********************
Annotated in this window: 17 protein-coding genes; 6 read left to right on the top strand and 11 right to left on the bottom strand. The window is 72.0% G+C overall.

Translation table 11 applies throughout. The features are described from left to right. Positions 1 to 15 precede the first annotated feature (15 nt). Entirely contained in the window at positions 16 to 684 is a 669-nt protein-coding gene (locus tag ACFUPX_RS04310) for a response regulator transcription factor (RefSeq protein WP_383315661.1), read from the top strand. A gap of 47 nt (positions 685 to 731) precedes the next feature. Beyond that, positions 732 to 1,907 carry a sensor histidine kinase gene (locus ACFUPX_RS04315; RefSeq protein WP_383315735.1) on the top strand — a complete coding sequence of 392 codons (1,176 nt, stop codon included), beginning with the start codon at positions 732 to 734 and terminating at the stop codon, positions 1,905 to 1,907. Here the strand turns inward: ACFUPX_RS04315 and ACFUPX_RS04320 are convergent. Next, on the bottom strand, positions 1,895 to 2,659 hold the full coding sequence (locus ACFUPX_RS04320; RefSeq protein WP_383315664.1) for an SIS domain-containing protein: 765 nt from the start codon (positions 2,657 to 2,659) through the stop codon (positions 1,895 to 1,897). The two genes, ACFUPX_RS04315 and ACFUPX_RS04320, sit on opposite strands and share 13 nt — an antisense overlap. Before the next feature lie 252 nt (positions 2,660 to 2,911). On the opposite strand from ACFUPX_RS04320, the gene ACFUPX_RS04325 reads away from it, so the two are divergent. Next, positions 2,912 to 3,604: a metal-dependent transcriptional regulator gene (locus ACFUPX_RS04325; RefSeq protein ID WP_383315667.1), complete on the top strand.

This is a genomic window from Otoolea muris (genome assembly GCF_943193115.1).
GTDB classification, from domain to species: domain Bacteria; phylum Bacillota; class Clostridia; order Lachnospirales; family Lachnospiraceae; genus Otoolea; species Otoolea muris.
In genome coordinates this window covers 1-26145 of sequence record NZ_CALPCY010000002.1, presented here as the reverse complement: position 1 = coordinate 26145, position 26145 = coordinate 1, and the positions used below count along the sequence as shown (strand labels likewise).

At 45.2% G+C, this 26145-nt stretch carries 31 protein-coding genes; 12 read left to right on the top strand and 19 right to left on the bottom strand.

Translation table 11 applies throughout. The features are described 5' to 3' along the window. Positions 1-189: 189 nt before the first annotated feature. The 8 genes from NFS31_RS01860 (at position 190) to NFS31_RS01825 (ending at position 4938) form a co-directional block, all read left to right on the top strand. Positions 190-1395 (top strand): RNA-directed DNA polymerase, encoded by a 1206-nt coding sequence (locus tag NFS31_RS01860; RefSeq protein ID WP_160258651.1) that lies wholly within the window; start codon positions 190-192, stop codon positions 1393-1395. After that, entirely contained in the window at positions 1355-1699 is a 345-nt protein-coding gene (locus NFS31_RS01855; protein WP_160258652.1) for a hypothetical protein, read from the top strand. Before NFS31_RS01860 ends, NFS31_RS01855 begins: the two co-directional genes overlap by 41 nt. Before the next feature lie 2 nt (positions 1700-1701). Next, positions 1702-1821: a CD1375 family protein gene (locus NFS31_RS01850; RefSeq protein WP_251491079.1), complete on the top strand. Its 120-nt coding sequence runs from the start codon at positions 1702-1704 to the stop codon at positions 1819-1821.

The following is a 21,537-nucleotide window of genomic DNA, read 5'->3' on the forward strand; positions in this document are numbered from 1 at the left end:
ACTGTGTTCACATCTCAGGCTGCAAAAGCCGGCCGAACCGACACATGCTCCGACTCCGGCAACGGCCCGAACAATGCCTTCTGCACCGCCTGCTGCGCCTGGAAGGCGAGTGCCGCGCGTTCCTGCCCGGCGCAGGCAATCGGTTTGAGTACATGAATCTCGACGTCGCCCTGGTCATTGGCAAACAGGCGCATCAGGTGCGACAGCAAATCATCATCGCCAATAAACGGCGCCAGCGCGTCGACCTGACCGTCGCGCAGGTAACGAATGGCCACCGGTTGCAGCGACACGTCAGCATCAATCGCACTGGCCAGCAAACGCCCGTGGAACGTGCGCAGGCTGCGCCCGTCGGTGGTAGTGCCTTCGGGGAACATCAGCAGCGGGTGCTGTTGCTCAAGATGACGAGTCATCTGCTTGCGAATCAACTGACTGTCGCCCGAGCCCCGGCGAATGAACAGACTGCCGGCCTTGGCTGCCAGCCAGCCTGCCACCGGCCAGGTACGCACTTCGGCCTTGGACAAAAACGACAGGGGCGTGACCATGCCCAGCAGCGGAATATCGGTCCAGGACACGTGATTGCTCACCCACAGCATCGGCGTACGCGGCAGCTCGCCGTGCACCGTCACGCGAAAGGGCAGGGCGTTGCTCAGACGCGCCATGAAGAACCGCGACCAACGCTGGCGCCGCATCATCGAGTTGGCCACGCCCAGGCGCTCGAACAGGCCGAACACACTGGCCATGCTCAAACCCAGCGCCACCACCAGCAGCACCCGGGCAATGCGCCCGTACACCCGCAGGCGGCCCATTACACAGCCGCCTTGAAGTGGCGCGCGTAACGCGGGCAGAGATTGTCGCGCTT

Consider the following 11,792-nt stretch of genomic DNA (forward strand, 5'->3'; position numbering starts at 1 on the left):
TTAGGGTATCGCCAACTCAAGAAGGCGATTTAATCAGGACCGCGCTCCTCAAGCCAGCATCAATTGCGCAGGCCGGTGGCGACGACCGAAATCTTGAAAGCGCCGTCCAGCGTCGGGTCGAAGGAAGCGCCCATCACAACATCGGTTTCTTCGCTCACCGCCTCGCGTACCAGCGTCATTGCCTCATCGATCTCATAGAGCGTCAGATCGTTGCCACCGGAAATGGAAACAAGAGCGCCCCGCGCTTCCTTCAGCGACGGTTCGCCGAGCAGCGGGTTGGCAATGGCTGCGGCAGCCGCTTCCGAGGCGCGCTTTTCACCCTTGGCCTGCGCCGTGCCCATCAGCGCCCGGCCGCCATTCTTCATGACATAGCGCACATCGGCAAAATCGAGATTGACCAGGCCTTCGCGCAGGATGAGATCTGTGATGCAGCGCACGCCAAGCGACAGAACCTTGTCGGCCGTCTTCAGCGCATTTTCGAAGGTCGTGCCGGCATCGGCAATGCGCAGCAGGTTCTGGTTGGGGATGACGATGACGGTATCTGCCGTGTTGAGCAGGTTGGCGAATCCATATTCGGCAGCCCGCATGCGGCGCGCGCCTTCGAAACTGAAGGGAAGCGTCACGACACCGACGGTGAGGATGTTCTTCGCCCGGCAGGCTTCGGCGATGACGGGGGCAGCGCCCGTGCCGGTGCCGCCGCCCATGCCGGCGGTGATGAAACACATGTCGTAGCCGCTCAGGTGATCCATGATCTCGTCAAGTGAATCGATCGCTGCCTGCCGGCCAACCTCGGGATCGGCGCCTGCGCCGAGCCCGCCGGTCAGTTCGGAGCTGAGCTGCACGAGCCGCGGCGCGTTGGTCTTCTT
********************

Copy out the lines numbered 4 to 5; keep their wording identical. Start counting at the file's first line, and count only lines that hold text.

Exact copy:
GTDB classification, from domain to species: domain Bacteria; phylum Bacillota; class Clostridia; order Lachnospirales; family Lachnospiraceae; genus Otoolea; species Otoolea muris.
In genome coordinates this window covers 1-26145 of sequence record NZ_CALPCY010000002.1, presented here as the reverse complement: position 1 = coordinate 26145, position 26145 = coordinate 1, and the positions used below count along the sequence as shown (strand labels likewise).